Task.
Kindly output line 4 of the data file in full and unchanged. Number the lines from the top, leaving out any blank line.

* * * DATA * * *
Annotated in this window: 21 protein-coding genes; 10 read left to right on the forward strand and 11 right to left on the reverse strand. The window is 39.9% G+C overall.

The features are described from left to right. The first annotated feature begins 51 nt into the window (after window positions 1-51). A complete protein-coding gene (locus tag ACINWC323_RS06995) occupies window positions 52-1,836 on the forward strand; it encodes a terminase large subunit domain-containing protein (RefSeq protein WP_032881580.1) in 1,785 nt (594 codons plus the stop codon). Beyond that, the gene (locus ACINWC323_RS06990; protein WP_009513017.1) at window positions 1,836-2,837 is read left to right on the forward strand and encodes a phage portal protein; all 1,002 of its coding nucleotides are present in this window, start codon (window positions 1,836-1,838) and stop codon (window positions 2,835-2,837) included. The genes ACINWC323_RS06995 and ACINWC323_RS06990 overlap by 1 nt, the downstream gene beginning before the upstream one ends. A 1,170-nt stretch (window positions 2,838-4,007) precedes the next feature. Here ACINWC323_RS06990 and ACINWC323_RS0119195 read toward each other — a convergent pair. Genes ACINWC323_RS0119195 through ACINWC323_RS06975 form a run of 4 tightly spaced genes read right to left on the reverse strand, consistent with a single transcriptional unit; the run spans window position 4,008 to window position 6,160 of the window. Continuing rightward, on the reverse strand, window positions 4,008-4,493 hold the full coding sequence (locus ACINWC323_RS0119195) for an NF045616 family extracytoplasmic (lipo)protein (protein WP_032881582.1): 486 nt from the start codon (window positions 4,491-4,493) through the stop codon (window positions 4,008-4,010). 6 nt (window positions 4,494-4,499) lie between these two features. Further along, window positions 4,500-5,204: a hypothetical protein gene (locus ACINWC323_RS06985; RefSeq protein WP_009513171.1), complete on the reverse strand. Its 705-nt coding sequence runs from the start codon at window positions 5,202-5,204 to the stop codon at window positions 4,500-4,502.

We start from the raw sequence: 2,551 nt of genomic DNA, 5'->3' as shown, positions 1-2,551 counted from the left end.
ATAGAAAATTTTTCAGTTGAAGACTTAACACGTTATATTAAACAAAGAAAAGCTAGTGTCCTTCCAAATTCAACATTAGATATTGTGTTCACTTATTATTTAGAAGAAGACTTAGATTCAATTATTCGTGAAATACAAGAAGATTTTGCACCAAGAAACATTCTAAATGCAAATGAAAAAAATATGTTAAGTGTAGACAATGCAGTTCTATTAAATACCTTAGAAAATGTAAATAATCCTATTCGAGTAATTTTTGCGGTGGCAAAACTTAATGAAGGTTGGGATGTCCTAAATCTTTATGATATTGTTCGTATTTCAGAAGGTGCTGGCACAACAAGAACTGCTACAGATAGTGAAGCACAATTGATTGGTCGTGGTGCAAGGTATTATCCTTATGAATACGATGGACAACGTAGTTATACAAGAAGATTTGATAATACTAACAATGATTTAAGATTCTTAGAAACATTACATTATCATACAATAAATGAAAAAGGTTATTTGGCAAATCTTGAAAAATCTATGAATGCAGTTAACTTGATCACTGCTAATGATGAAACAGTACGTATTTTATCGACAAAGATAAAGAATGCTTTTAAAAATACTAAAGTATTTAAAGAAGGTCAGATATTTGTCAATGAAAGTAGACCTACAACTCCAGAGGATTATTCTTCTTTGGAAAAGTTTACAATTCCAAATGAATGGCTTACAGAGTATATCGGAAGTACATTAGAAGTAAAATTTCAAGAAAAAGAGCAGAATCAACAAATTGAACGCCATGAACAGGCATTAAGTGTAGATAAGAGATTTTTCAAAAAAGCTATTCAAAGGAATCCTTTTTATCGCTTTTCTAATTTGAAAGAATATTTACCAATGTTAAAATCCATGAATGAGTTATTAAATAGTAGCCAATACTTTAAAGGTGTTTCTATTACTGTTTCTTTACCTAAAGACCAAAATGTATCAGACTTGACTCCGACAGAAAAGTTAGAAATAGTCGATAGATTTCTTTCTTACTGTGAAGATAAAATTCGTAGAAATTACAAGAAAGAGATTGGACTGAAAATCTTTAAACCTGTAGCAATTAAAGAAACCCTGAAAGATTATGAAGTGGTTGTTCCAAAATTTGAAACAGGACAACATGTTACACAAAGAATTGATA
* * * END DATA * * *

ATAGAAAATTTTTCAGTTGAAGACTTAACACGTTATATTAAACAAAGAAAAGCTAGTGTCCTTCCAAATTCAACATTAGATATTGTGTTCACTTATTATTTAGAAGAAGACTTAGATTCAATTATTCGTGAAATACAAGAAGATTTTGCACCAAGAAACATTCTAAATGCAAATGAAAAAAATATGTTAAGTGTAGACAATGCAGTTCTATTAAATACCTTAGAAAATGTAAATAATCCTATTCGAGTAATTTTTGCGGTGGCAAAACTTAATGAAGGTTGGGATGTCCTAAATCTTTATGATATTGTTCGTATTTCAGAAGGTGCTGGCACAACAAGAACTGCTACAGATAGTGAAGCACAATTGATTGGTCGTGGTGCAAGGTATTATCCTTATGAATACGATGGACAACGTAGTTATACAAGAAGATTTGATAATACTAACAATGATTTAAGATTCTTAGAAACATTACATTATCATACAATAAATGAAAAAGGTTATTTGGCAAATCTTGAAAAATCTATGAATGCAGTTAACTTGATCACTGCTAATGATGAAACAGTACGTATTTTATCGACAAAGATAAAGAATGCTTTTAAAAATACTAAAGTATTTAAAGAAGGTCAGATATTTGTCAATGAAAGTAGACCTACAACTCCAGAGGATTATTCTTCTTTGGAAAAGTTTACAATTCCAAATGAATGGCTTACAGAGTATATCGGAAGTACATTAGAAGTAAAATTTCAAGAAAAAGAGCAGAATCAACAAATTGAACGCCATGAACAGGCATTAAGTGTAGATAAGAGATTTTTCAAAAAAGCTATTCAAAGGAATCCTTTTTATCGCTTTTCTAATTTGAAAGAATATTTACCAATGTTAAAATCCATGAATGAGTTATTAAATAGTAGCCAATACTTTAAAGGTGTTTCTATTACTGTTTCTTTACCTAAAGACCAAAATGTATCAGACTTGACTCCGACAGAAAAGTTAGAAATAGTCGATAGATTTCTTTCTTACTGTGAAGATAAAATTCGTAGAAATTACAAGAAAGAGATTGGACTGAAAATCTTTAAACCTGTAGCAATTAAAGAAACCCTGAAAGATTATGAAGTGGTTGTTCCAAAATTTGAAACAGGACAACATGTTACACAAAGAATTGATA